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LAUNCH PAD [ new openings + refits ]

Flora Indica Fantastical Botanical!

venue conceived in the wild imagination of artist and designer Henry Chebaane, has eclectic interiors that almost defy description yet deliver a rich, elegantly layered experience. Te space has been designed as a tribute to


Victorian artists and scientists, particularly the Scottish botanists who travelled deep through the Indian mountains and jungles discovering, labelling and studying thousands of plants new to the public. Many of these plants found their ways back into British nurseries and botanical gardens, such as Edinburgh, Kew and Chelsea as well as becoming part of quintessential British life such as Breakfast tea, Branston pickles and Piccalilli. Te 19th century was a time of extravagant

residential development in the Royal Borough of Kensington and Chelsea, fuelled by the increasing wealth of entrepreneurs and industrialists. It was also an era of great creativity for surreal and fantastic literature, from Lewis Carroll to H.G. Wells. So in true British eccentric style, Henry

Chebaane has created a unique blend of Kensington residential elegance, Victorian fantasy and postmodernist design, where the 19th century of forged steel, plaster moulding

f Alice and Mowgli had travelled through a wardrobe down a wormhole on Old Brompton Road, chances are they would have ended up today in Flora Indica. Tis all-day British-Indian bar and dining

and pressed tin is juxtaposed with 21st century resins, dramatic light fittings and luxury fabrics. Cool white marbled surfaces and silver

metalwork are offset by warm English oak flooring and panelling. Te seating has been upholstered in fashion-inspired combinations of fine vegetal-dyed Scottish leathers and woollen fabrics from the isles of Bute, Lewis and Harris. Te chairs and tables are all custom-designed, evoking the metalworks used by Victorian engineers such as Isambard Kingdom Brunel. Walls and shelves are filled with authentic 19th century artefacts evoking adventurous tropical explorations: pith helmets, walking sticks, microscopes, looking glass, apothecary bottles, jars of seeds, and original botanical prints. Te ground floor is a cocktail bar with 30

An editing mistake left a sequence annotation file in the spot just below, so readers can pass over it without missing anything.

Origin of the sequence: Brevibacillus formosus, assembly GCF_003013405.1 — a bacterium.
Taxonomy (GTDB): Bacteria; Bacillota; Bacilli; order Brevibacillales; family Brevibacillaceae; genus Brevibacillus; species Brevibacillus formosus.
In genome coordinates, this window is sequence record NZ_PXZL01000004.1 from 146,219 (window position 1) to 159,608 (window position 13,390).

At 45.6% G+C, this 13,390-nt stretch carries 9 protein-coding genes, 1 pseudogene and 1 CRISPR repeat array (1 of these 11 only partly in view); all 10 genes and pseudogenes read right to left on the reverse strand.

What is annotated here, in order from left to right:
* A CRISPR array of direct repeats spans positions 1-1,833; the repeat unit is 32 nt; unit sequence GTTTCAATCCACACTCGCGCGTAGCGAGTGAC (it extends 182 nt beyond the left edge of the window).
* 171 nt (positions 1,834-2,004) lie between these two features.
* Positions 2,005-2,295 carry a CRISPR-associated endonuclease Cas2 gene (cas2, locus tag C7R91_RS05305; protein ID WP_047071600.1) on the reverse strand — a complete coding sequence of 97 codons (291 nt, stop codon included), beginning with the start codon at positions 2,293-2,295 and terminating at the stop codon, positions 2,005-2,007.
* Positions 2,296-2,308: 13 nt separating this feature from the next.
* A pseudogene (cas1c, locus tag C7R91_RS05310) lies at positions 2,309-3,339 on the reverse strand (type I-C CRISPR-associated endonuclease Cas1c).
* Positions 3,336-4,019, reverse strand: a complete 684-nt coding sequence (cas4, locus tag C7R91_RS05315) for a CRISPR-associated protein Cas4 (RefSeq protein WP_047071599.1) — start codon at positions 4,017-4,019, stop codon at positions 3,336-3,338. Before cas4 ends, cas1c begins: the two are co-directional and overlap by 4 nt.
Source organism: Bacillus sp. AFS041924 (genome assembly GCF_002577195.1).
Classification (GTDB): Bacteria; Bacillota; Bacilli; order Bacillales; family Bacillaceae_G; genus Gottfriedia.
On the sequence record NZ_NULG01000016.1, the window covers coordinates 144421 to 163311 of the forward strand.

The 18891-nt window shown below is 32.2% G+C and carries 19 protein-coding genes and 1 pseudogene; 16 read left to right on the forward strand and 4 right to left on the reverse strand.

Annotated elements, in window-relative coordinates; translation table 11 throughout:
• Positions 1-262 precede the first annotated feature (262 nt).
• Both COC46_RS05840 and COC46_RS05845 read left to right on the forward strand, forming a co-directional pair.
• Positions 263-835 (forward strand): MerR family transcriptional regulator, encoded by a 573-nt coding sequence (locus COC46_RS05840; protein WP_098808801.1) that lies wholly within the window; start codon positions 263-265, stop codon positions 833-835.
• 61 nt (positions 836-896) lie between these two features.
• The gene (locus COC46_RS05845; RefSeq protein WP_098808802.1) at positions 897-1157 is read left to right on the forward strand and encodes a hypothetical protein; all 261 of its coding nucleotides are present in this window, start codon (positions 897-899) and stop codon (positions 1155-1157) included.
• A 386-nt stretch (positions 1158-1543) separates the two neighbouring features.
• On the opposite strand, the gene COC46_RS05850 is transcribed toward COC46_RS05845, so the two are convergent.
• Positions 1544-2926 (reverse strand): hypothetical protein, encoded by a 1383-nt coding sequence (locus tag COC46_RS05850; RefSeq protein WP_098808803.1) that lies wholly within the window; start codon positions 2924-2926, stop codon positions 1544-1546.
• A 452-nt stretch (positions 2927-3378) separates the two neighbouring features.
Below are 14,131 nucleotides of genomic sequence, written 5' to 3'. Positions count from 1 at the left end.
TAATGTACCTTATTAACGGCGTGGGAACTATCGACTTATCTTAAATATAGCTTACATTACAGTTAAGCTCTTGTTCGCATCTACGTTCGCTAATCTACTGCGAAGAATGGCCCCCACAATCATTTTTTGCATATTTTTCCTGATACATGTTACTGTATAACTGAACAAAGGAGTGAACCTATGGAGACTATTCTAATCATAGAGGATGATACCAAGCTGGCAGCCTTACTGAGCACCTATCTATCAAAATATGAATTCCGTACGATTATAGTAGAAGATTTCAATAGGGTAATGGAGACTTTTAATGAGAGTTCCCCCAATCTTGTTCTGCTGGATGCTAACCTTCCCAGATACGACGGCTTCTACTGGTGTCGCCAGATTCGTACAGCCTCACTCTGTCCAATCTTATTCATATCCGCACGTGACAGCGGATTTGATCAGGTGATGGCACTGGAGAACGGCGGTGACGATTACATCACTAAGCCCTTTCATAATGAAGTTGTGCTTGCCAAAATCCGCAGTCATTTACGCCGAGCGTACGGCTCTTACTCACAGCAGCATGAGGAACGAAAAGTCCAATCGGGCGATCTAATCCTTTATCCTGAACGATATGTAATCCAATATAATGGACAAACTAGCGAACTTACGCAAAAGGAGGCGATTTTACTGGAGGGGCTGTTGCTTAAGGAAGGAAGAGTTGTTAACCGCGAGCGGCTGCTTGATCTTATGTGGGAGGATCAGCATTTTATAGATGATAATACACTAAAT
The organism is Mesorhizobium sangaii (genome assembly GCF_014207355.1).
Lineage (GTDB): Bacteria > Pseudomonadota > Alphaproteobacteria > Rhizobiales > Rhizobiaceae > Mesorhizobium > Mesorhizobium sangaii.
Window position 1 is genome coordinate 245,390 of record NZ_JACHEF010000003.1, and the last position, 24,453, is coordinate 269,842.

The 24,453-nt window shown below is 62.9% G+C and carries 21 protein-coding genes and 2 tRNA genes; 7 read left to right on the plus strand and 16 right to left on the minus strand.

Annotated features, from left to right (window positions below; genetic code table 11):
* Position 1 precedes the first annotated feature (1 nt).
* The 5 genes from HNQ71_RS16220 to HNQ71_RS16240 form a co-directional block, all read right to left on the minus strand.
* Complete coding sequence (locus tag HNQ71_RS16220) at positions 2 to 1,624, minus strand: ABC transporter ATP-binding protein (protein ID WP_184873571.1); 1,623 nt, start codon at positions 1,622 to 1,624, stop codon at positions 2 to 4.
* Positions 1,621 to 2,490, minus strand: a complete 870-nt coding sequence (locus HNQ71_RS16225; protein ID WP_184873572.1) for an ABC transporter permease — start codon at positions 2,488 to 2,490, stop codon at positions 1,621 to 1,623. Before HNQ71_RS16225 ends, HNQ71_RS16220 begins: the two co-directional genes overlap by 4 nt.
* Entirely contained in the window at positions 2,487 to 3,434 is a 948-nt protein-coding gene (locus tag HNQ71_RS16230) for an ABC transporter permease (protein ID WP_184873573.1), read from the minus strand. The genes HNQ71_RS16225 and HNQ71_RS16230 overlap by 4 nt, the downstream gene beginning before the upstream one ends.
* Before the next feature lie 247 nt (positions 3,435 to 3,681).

seats and high ceilings, while the lower ground floor dining room has 70 seats and a second bar suitable for a late night scene. Connecting the two floors is an oak and iron staircase integrated within an immersive art installation, also from Henry Chebaane that he calls a Victorian G.H.O.S.T. Tis is short for “Gintonicum Herbalizer Oscillator Super Transponder” - a fantastical retro-futuristic contraption spreading in all directions, designed in Steampunk style incorporating lighting, reclaimed distillery and industrial parts. It’s an homage embracing and condensing over 160 years of British sciences, technology and literature. From Maxwell and Faraday’s work on electro-magnetism to the time machine of H.G. Wells (published 1895).

It even includes a K6 phone kiosk repurposed as a tongue-in-cheek reference to the Tardis of Doctor Who (of which a replica has been outside Earl’s Court station since 1996). Te GHOST installation is manned by a team of several dozen mice who are now “in charge” instead of being the subjects of experimentation. Tey are wearing lab goggles and gas mask, diligently working on botanical distillation and sublimation. Tis iconic piece of urban pop is a collaboration between artists Ron English and Henry Chebaane, debuting as a world premiere in London at Flora Indica. Flora Indica, 242 Old Brompton Road, London SW5. Tel: +44 (0)207 370 4450

GS Magazine 7

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